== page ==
Not Everything is Cheaper in Cheap Destinations

burek and yogurt in Montenegro

Eat what the locals eat in cheap destinations

Just because you’re traveling or living in a cheap destination doesn’t mean things will be cheaper across the board when you pull out your wallet. Some prices may be more expensive than you’re used to at home.

Does it surprise you to hear that many Mexicans crossing the border legally to come to the USA are simply on a shopping trip? That they are adding to our economy, not looking for a job? Even though salaries in Mexico are a fraction of ones in the USA, residents are coming to El Paso or San Antonio or San Diego to hit the shopping malls. A guy who works for Chihuahua Tourism told me that their capital city is flooded with TV ads for American shopping centers around the Christmas holidays because so many people make the trip then to stock up on gifts.

You will hear the same stories of people traveling across borders for better deals in Europe, South America, and Asia. Prices just aren’t consistent when it comes to physical goods, so sometimes the pickings will be better in expensive countries than in the cheapest destinations. Sometimes the flow will even reverse based on exchange rates, like between Canada and Mexico or Poland and Slovakia.

Here are some general patterns to keep in mind though if you’re looking at moving abroad or doing a round-the-world journey.

Usually Cheaper in the World’s Cheapest Destinations:

Some items and services are a lot less money in the cheap destinations of the world. Most of the time, prices for these goods and services will be significantly cheaper than in a developed country such as the USA, Australia, Canada, or the UK.

Restaurant meals
Local alcohol
Locally grown produce
Services fulfilled by labor (babysitting, house cleaning, a haircut, massage)
Cheap hotels/hostels
Panama drink prices at a bar in the Casco Viego historic section of Panama City. One of the cheapest places to drink in the world.Locally made products
Repairs of almost anything (back to that labor thing)
Taxes on purchases in non-VAT countries
Drugs (legal and not)
Public transportation by land
Live entertainment
Museum/attraction charges
Internet/local SIM cards

Usually More Expensive than in the USA

The reason stock markets freak out when there’s threat of a trade war between the USA and China is that we buy a lot of goods from China, usually with almost no tariffs. Plus despite the political messaging, we still manufacture a lot of goods stateside, in some very efficient factories. We also have cheap gas prices, which holds down distribution costs. Big box retailers squeeze every penny out of suppliers. So we get bargain prices on these things that other countries can’t match.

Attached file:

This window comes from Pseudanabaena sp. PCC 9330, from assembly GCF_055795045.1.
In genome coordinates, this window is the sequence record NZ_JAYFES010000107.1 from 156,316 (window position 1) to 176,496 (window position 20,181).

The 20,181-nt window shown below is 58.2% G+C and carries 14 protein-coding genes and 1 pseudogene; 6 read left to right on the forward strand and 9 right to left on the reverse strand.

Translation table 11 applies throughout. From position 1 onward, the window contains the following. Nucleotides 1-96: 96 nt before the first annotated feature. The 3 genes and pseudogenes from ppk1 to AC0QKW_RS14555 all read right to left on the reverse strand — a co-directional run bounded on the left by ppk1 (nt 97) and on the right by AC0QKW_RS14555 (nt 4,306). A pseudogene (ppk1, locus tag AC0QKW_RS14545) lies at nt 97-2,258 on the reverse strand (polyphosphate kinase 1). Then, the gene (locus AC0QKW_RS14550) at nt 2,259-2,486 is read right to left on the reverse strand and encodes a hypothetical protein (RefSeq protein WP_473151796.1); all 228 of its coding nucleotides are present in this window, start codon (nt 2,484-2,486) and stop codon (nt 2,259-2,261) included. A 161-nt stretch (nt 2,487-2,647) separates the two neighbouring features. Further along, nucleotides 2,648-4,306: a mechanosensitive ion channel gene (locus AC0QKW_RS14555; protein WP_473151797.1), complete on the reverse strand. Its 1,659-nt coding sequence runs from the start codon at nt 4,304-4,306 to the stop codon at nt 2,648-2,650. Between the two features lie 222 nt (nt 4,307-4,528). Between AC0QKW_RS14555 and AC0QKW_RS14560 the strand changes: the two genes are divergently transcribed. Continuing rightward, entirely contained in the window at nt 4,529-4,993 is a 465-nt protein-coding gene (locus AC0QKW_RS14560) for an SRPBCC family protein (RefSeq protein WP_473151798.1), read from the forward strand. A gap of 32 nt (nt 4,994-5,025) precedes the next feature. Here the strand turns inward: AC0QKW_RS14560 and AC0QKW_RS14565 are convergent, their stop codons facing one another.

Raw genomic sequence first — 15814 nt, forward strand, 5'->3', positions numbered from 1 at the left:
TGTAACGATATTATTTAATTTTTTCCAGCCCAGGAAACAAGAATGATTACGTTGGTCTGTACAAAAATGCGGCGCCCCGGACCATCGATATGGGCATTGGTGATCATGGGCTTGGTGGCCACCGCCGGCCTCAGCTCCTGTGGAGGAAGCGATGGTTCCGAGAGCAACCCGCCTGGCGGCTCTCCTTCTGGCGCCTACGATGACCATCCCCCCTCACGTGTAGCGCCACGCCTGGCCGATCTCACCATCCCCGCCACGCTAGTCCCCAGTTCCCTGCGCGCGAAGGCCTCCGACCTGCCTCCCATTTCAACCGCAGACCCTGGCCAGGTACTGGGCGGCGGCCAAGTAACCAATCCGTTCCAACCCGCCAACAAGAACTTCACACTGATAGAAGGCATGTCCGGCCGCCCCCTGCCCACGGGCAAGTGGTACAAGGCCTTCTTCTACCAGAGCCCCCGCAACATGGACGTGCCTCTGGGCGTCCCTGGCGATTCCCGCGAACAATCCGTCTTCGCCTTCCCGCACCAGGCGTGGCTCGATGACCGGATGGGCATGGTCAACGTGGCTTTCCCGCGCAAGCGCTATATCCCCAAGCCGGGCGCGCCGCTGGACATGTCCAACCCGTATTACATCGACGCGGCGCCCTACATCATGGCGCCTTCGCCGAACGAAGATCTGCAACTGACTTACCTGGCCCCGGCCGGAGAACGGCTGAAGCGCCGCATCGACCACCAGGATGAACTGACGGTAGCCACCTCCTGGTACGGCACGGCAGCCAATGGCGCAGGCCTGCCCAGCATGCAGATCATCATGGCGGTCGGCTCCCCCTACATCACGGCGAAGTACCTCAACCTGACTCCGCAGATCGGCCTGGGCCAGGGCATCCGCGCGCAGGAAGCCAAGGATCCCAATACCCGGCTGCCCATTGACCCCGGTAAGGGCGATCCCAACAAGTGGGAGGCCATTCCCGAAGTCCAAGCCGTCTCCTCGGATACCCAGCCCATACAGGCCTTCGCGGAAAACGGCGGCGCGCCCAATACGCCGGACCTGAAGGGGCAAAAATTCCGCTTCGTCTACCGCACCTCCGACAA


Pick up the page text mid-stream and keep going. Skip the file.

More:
Computers and smartphones
Clothing and toys from China
Many cosmetics from big multinationals
Imported food and alcohol
Name brand “luxury” goods (including Nike and Adidas)
Name brand travel gear/luggage/clothing/sunglasses
Foreign brand soda
Online shopping and shipping

You will pay a lot more for sunscreen

You won’t see these prices in Thailand, Mexico, or Morocco

Items influenced by a monopoly status vary a lot from place to place. Phone and landline internet charges are generally higher in Mexico, cheaper in more competitive markets not controlled by the world’s richest man. On the other hand, utility costs are usually subsidized or break-even, so unless you use an above-average amount of power or water, you won’t pay a lot.

Beer is expensive in some places because there’s one company and high taxes, in others there’s competition and lower sin taxes. Domestic flight prices depend on many factors, including competition and whether fuel subsidies exist.

In a country with lots of dark-skinned people, or where people cover up in the sun, only tourists are buying sunscreen. No company is going to set up a factory to make it locally. Where there’s no culture of drinking wine, naturally wine imports are going to be limited and expensive.

supermarket items Guatemala

What $7.50 gets you in a Guatemalan supermarket

So what does all this mean for you? “Buy local” is not just good for the environment. It’s a practice that will save you money almost everywhere. Eat what’s in season and what’s popular where you’re traveling.

Keep your electronic valuables safe with the right tools (and maybe some pickpocket proof pants) and don’t be posing for selfies in a crowd in rural India when what you’re holding is worth more than a year’s salary locally. You might as well paint a target on your forehead.

Make room in your pack for sunscreen, bug repellent, and your favorite name brand toiletries. Pack the lightweight travel clothes and convertible pants, but remember that you can buy t-shirts along the way for cheap. You can get things like razors, toothpaste, and shampoo for cheap almost anywhere, but maybe not deodorant or tampons.

What have you found to be surprisingly expensive when you were traveling in one of the cheap destinations around the world?


  1. Dean Lacoursiere 05/09/2018
    • not going to give my name 09/13/2018
  2. Keith Mundy 05/12/2018
    • Tim Leffel 05/13/2018
  3. Sonal 11/24/2018
  4. Shivang 06/05/2020

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